United States v. Agront

Summarized by:

  • Court: 9th Circuit Court of Appeals Archives
  • Area(s) of Law: Criminal Procedure
  • Date Filed: 11-21-2014
  • Case #: 13-10218
  • Judge(s)/Court Below: Circuit Judge Fisher for the Court; Circuit Judges Thomas and Berzon
  • Full Text Opinion

The Department of Veterans Affairs regulation prohibiting disorderly conduct that creates loud, boisterous, and unusual noise is not unconstitutionally vague when the facts show a defendants’ conduct would tend to disturb the normal operation of the hospital.

Here, the panel considered whether a “ Department of Veterans Affairs (“VA”) regulation prohibiting disorderly conduct that creates loud, boisterous, and unusual noise is unconstitutionally vague. . .”. Defendant, Louis Agront, Sr, visited the VA emergency room because his children had concerns regarding his recent behavior changes. However, Agront believed his visit was for a different reason. While he was being treated by several doctors and nurses, he became agitated and would storm off from the hospital and his children had to collect him. At one point, he and his son began yelling at each other loudly in the parking lot and the VA police had to be called to the scene. When the defendant refused to comply with the responding officer’s orders, the officer arrested him. He was later charged with “‘engag[ing] in disorderly conduct which created a loud, boisterous, and unusual noise, while on property under the charge and control’ of the VA.” Agront later moved to dismiss these charges, on the grounds that “his conduct is void for vagueness in violation of the Due Process Clause of the Fifth Amendment.” His motion was denied by the magistrate judge. The panel found that when applied to the defendant’s conduct, the regulation was not unconstitutionally vague. The VA prefers to keep the hospital a calm environment to effectively care for the veterans, especially those with psychiatric disorders. The panel found that although the definition of “loud boisterous, and unusual noise” was not specifically defined in the ordinance, the conduct “would tend to disturb the normal operation of a VA facility.” Further, the panel affirmed the district court’s finding that” the evidence not only established that his conduct would tend to disturb the normal operation of the hospital, but also that the hospital’s operation was actually disturbed.” AFFIRMED.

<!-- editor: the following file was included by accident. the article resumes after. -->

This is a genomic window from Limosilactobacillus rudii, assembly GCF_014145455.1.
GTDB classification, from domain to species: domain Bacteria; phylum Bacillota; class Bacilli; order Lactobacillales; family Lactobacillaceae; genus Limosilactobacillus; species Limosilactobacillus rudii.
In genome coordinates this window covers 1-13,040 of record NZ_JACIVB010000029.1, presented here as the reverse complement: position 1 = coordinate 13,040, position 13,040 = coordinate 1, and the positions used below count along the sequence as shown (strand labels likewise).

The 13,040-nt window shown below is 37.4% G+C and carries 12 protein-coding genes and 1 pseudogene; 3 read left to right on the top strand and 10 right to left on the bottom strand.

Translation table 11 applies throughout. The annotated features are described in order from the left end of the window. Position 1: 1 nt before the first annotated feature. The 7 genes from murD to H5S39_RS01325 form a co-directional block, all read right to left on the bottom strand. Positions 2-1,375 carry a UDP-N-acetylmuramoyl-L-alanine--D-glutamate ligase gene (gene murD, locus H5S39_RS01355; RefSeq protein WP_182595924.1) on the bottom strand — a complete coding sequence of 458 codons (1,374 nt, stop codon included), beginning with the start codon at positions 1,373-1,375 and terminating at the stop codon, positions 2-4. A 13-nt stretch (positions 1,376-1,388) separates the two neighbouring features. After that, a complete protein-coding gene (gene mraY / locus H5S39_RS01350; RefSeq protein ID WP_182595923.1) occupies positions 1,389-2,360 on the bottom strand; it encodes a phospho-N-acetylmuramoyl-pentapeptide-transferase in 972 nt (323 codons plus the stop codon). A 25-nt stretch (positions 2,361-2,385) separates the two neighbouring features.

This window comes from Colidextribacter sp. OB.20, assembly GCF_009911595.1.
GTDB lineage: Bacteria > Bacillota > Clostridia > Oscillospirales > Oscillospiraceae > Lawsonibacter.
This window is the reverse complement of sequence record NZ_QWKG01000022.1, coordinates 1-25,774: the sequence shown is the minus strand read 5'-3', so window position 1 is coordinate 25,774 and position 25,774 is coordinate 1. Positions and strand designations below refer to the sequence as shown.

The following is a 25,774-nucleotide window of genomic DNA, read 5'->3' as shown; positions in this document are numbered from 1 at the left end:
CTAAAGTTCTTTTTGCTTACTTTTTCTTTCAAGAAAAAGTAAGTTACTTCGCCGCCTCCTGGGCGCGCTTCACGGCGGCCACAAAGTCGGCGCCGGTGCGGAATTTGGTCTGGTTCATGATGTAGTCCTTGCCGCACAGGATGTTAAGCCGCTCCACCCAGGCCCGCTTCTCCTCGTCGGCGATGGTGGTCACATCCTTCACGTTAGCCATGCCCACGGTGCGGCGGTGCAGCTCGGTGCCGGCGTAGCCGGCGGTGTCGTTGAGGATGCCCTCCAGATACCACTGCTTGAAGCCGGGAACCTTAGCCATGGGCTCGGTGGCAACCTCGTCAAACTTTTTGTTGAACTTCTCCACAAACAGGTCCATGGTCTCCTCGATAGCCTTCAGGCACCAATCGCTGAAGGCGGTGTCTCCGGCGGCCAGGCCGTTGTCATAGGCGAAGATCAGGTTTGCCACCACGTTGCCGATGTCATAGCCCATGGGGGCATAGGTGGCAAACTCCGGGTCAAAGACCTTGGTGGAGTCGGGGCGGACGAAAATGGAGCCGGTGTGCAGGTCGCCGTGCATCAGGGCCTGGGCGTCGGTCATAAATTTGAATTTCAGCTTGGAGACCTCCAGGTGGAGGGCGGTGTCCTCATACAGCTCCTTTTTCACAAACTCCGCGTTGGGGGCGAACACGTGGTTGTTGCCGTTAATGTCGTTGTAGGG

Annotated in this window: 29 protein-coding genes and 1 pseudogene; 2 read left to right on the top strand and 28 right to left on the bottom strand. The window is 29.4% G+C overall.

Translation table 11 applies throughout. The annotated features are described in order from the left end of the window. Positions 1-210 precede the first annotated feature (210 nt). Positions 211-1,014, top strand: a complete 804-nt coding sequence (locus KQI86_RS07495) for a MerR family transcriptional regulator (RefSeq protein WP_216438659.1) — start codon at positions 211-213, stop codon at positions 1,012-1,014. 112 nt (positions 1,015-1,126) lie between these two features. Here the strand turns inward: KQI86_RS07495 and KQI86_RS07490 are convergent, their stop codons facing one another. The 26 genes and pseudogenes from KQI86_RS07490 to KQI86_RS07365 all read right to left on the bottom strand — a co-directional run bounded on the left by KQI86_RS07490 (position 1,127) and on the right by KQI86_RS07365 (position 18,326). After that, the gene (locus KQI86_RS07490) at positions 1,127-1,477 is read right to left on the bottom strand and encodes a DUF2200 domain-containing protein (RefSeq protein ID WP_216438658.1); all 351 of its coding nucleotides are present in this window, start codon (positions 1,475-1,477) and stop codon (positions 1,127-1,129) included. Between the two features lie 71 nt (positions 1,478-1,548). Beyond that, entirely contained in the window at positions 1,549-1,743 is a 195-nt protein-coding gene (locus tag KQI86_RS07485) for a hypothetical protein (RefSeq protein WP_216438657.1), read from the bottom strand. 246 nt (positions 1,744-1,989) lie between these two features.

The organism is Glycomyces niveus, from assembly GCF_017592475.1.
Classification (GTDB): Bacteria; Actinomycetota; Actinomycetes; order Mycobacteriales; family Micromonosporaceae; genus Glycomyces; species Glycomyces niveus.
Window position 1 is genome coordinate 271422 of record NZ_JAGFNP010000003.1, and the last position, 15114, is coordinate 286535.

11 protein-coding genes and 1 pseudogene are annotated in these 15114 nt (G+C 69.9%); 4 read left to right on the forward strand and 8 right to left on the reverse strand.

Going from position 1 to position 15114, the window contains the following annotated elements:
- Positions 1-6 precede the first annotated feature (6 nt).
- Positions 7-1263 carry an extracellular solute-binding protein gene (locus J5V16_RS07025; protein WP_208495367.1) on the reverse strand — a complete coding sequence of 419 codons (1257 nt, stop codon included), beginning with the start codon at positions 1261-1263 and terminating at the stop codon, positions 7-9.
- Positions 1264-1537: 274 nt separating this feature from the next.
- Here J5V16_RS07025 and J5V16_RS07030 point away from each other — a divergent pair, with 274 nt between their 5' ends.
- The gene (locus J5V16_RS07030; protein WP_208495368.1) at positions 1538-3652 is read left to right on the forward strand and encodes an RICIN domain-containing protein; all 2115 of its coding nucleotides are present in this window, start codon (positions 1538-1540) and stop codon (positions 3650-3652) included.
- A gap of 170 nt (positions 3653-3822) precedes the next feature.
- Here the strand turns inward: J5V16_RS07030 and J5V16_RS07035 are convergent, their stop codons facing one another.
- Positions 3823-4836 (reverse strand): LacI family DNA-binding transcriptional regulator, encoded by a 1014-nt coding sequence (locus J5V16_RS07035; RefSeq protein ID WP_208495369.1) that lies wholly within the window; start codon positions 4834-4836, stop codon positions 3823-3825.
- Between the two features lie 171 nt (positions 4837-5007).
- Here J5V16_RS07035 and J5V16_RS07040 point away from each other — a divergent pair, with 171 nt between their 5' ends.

Advanced Search